Sunday, I took my son to see IT. (Sorry Sheldon, he couldn’t wait.) After two-plus hours of jump scares, music stings, and creepy atmospherics, I got back into my car to go home.

In the dark parking lot.

Alone.

I reached up to open the sunroof and let in a little cool air. That’s when I noticed the red rubber clown nose peeping out from the space between visor and roof.

My first thought was: “Oh my, how did that get there?”

I followed up with “Surely Pennywise couldn’t squeeze himself int a space that small.”

Which is why transdimensional psychic vampire clowns don’t hunt old farts like me. Not enough excess emotional energy to let out a shriek of terror when appropriate.

 

Leave a comment

Filed under Silly stuff, True Life Misadventure

See Me in Circleville

I know this is short notice, folks; it requires wit, discipline, and lung capacity to get back under the horse. Be that as it may, I will be joining other local Ohio authors in the Author’s Alley adjoining Keystone Books & Gifts today.

Along with both of my books, I will have news of my third. Stop by if you’re in Southern Ohio.

 

Leave a comment

Filed under Writer stuff

Time to Get Back Under the Horse

Michael handed the knives back to Eleazar.

“I think I’ll wait on that second throw.”

Eleazar refused to accept the proffered blades.

“Don’t be discouraged, man.”

Eleazar pushed him back to the firing line.

“You’ve got to suck it up and face your fears,” Eleazar urged. “When you get trampled by a horse, you have to dust yourself off and get right back under it.”

Michael looked at him in dismay. Eleazar shrugged.

“I got that from my Uncle Albert,” said Eleazar. “He took his own advice a little too often.”

– Camp Arcanum

 

I have not been up to the madness of the convention circuit and general self promotion, but now I have finished the third book of my Arcanum Faire and recovered from last year’s pnuemonia. So, with a new book under my arm, I have made plans to promote the crap out of myself. I promised to clean up afterwards.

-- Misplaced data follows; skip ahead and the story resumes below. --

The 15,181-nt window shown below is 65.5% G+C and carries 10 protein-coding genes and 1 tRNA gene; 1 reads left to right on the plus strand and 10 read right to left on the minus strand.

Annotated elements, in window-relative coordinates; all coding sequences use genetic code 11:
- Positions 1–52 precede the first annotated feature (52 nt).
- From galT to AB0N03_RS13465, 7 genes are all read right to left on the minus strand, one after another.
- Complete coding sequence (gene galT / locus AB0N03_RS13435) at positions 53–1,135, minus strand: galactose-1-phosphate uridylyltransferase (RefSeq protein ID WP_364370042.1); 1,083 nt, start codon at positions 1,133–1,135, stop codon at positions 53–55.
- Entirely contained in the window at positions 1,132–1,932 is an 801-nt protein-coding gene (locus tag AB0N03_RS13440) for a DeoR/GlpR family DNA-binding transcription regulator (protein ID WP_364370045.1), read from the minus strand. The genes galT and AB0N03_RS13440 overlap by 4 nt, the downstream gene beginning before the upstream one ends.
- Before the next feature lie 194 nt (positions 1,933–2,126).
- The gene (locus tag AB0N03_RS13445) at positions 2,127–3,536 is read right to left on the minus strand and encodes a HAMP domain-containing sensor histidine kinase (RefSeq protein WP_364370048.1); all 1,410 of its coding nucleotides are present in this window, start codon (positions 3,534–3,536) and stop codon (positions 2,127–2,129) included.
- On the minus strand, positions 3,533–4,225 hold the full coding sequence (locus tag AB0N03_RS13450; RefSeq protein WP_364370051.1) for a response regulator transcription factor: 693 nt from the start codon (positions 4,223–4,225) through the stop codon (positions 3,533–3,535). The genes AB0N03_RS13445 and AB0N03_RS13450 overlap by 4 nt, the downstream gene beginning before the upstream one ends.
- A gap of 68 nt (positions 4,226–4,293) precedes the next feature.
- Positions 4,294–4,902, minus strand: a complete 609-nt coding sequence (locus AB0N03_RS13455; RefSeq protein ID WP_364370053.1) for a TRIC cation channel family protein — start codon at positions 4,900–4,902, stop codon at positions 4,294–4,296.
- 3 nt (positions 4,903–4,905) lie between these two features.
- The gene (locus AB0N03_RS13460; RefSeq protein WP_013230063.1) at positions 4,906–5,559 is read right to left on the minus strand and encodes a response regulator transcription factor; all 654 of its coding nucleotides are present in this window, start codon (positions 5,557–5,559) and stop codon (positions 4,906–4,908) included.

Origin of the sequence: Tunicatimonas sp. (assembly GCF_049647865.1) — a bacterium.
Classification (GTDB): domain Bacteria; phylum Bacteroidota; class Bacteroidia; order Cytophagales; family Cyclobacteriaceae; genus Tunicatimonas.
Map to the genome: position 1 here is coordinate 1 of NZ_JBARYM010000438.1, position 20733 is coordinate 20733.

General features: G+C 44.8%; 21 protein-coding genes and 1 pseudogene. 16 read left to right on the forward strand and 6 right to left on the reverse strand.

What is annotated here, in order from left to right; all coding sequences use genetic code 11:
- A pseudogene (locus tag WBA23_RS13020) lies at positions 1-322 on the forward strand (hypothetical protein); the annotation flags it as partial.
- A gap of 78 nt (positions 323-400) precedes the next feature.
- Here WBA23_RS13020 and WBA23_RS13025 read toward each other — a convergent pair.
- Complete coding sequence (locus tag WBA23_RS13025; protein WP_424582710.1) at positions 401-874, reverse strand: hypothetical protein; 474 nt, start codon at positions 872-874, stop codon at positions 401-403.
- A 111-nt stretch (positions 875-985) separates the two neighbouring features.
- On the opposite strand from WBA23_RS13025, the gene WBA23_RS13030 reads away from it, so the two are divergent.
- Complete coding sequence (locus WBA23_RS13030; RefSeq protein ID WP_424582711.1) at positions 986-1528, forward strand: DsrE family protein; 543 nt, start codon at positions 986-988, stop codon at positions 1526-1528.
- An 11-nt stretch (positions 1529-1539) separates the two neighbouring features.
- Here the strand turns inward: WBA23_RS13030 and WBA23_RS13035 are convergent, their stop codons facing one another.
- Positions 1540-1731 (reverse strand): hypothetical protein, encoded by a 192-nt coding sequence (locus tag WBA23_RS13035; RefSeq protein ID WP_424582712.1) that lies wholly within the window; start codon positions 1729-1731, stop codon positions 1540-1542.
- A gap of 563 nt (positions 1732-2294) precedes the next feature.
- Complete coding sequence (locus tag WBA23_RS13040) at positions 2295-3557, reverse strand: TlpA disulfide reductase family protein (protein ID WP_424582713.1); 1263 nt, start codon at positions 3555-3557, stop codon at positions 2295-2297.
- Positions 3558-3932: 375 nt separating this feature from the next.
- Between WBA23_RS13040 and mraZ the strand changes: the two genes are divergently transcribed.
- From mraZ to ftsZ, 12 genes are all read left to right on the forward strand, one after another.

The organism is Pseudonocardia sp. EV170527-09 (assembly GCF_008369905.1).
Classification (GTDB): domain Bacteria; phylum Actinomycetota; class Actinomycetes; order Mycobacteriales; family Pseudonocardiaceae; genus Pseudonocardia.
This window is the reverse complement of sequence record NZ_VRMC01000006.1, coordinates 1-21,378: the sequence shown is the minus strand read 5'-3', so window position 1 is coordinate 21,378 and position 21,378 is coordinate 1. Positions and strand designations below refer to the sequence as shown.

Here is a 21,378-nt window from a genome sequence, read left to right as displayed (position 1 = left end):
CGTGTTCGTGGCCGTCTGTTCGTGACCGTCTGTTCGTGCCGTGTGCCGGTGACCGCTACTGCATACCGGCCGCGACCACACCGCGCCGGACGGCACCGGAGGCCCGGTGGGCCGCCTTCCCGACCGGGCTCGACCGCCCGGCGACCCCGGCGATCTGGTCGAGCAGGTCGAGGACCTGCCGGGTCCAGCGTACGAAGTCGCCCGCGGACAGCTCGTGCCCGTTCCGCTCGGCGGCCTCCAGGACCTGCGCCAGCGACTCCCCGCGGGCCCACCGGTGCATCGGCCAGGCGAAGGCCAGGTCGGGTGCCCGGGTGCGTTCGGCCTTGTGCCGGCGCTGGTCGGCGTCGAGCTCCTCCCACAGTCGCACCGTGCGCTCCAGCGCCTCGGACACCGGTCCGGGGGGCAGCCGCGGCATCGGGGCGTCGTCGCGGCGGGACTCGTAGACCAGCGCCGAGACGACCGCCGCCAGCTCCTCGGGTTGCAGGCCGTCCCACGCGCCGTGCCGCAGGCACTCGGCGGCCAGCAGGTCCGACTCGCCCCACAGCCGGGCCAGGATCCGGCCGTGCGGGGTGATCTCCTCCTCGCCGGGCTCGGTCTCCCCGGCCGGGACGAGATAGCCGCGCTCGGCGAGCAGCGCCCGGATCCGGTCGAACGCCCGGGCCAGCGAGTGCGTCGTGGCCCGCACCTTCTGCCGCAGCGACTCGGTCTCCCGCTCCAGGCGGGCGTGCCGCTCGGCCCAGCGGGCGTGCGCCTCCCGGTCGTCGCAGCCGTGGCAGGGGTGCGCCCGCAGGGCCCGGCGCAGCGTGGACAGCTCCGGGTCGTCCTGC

Next Saturday, I will be in Circleville at Keystone Books & Gifts’ first Author Alley event. Stop by between 9 am and 3 pm to see me and other Central Ohio authors.

https://keystonebooksandgifts.com/happening/author-alley-at-keystone-books/

I will also be a guest at Imaginarium down in Lexington KY on the first weekend of October. Unsure what they will have me talking about, but there is always some way for me to embarrass myself.

http://www.entertheimaginarium.com/

There are other things on the horizon which are less than definite. I hope to be able to slip in under the radar of the Ohioana Book Festival’s radar in April and we have plans for a Book launch party at The Alley and an event at the Book Loft. Those last two will depend on the final release date for “Ren Faire at the End of the World.” If you want to nag my publisher to finalize that, feel free. I promised him that I’d stop.

There are other opportunities within a day’s drive of beautiful downtown Riverlea, but I am always open for more. Any of you people connected with conventions, as con-com or attendee, that believe I might be a good fit as a panelist or bad example, please feel free to throw me under the horse.

authorjosefmatulich AT gmail DOT com

Leave a comment

Filed under Writer stuff